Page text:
Thomson’s gazelles form small herds but are socially very flexible (2) (3). Herds of females overlap with other herds, and movement between herds is common. Within their shared home range the females rest, move between pastures and visit waters (2). Males are a little less flexible and mature males fight to obtain and defend territories within the female’s favourite pastures (2). They denote the boundaries of their territory with dung and by marking grass stems and twigs with secretion from the scent glands beneath their eyes (2). Territoriality in males peaks during mating periods when frequent fights and stand-offs occur between neighbouring males, and males attempt to mate with any receptive female that enters their area (2) (3).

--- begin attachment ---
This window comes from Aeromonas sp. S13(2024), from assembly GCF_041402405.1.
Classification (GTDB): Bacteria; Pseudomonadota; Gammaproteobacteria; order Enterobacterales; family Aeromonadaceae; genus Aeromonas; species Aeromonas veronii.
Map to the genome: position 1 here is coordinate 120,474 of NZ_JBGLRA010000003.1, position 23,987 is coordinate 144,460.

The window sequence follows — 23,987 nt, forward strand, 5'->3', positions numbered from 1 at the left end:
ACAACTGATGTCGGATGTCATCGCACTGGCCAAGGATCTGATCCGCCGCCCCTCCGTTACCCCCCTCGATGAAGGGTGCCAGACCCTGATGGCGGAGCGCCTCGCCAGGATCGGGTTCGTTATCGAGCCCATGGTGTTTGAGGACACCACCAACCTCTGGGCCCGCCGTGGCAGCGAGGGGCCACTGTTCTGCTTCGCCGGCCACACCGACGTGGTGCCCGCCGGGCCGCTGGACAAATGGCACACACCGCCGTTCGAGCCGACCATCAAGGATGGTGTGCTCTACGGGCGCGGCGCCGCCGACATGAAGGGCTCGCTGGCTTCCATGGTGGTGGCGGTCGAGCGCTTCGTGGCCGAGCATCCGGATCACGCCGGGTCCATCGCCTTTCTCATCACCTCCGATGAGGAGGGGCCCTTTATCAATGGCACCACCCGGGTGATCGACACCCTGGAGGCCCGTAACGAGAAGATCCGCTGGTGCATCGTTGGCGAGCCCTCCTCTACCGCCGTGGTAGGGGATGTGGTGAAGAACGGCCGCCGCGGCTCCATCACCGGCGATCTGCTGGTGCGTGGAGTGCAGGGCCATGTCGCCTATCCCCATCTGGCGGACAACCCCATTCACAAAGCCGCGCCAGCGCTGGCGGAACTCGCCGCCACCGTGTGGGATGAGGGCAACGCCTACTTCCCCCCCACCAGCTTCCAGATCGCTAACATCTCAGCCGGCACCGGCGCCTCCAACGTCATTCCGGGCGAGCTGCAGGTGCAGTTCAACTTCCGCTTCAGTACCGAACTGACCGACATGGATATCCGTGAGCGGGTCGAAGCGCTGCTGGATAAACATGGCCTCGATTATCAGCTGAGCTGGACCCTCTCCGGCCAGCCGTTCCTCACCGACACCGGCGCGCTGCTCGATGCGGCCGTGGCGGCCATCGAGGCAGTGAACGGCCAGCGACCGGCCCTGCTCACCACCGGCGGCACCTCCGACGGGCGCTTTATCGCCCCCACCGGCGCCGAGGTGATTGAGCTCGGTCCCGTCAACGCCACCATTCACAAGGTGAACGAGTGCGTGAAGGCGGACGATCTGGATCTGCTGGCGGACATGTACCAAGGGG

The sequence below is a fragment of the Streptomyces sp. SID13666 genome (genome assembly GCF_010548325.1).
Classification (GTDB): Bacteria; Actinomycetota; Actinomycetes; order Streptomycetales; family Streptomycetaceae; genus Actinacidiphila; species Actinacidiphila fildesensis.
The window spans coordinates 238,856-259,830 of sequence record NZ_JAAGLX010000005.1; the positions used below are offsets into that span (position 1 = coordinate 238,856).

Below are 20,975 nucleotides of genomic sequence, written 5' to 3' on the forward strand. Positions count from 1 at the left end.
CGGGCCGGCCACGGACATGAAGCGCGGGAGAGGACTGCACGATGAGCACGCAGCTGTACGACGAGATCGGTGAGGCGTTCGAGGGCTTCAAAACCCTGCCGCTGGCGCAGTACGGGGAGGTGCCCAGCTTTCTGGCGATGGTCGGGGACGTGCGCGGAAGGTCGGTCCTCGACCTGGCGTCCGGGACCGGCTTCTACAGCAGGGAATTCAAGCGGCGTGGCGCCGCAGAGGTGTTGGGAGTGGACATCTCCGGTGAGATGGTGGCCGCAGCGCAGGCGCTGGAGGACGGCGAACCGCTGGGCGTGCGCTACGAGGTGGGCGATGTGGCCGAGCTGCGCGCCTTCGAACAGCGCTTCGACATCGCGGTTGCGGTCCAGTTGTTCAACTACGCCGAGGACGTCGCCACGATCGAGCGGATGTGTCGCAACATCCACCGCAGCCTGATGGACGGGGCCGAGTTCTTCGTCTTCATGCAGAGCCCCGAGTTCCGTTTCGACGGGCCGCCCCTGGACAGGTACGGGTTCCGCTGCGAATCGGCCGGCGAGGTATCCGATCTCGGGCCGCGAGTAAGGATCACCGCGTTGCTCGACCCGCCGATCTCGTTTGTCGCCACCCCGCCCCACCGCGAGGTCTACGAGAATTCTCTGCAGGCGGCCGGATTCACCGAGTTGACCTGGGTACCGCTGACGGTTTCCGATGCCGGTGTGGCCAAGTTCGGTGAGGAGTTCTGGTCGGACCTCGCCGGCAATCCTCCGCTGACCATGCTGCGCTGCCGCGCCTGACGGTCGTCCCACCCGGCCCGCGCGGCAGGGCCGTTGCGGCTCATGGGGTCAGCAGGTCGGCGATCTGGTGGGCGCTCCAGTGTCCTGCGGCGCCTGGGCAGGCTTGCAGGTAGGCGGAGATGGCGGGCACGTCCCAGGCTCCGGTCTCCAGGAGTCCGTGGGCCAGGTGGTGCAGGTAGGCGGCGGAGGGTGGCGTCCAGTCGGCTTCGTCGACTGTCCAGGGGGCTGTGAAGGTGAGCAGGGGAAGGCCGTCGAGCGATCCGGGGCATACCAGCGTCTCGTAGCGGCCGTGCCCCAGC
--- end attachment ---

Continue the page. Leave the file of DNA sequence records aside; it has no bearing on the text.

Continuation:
Lambs may be born at any time of the year, but birthing often occurs towards the end of the rainy season (3). Females are pregnant for 188 days, after which a single lamb weighing two to three kilograms is born (3). Thomson’s gazelles feed on fresh green grass whenever possible, but during the dry season, feeding on seeds and the foliage of shrubs is necessary (2). Thomson’s gazelles need to drink water every day or two, and in its dry grassland habitat this sometimes requires making round trips of ten miles or more (4).